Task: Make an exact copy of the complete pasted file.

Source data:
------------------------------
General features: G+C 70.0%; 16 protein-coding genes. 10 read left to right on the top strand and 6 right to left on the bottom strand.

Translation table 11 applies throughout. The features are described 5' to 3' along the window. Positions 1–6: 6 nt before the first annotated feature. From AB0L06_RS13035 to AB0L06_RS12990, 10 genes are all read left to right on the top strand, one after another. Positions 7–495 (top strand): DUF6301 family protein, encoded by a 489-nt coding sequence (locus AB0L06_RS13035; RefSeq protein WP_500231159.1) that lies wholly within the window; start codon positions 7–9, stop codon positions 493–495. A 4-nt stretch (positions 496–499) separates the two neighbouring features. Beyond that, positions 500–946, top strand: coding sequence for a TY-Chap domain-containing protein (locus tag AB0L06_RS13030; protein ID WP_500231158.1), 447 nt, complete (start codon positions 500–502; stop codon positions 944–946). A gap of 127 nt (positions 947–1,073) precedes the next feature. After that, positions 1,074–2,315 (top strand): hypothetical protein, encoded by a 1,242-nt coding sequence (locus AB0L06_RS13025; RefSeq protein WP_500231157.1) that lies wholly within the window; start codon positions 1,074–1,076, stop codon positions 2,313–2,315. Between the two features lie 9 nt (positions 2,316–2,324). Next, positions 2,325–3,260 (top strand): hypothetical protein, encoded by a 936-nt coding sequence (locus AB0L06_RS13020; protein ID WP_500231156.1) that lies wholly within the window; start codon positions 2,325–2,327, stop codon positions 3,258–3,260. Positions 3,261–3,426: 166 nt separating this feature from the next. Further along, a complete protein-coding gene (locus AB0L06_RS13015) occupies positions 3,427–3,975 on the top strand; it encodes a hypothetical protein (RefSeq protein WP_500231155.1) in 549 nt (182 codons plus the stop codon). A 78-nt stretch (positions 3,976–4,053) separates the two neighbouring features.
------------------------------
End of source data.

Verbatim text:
General features: G+C 70.0%; 16 protein-coding genes. 10 read left to right on the top strand and 6 right to left on the bottom strand.

Translation table 11 applies throughout. The features are described 5' to 3' along the window. Positions 1–6: 6 nt before the first annotated feature. From AB0L06_RS13035 to AB0L06_RS12990, 10 genes are all read left to right on the top strand, one after another. Positions 7–495 (top strand): DUF6301 family protein, encoded by a 489-nt coding sequence (locus AB0L06_RS13035; RefSeq protein WP_500231159.1) that lies wholly within the window; start codon positions 7–9, stop codon positions 493–495. A 4-nt stretch (positions 496–499) separates the two neighbouring features. Beyond that, positions 500–946, top strand: coding sequence for a TY-Chap domain-containing protein (locus tag AB0L06_RS13030; protein ID WP_500231158.1), 447 nt, complete (start codon positions 500–502; stop codon positions 944–946). A gap of 127 nt (positions 947–1,073) precedes the next feature. After that, positions 1,074–2,315 (top strand): hypothetical protein, encoded by a 1,242-nt coding sequence (locus AB0L06_RS13025; RefSeq protein WP_500231157.1) that lies wholly within the window; start codon positions 1,074–1,076, stop codon positions 2,313–2,315. Between the two features lie 9 nt (positions 2,316–2,324). Next, positions 2,325–3,260 (top strand): hypothetical protein, encoded by a 936-nt coding sequence (locus AB0L06_RS13020; protein ID WP_500231156.1) that lies wholly within the window; start codon positions 2,325–2,327, stop codon positions 3,258–3,260. Positions 3,261–3,426: 166 nt separating this feature from the next. Further along, a complete protein-coding gene (locus AB0L06_RS13015) occupies positions 3,427–3,975 on the top strand; it encodes a hypothetical protein (RefSeq protein WP_500231155.1) in 549 nt (182 codons plus the stop codon). A 78-nt stretch (positions 3,976–4,053) separates the two neighbouring features.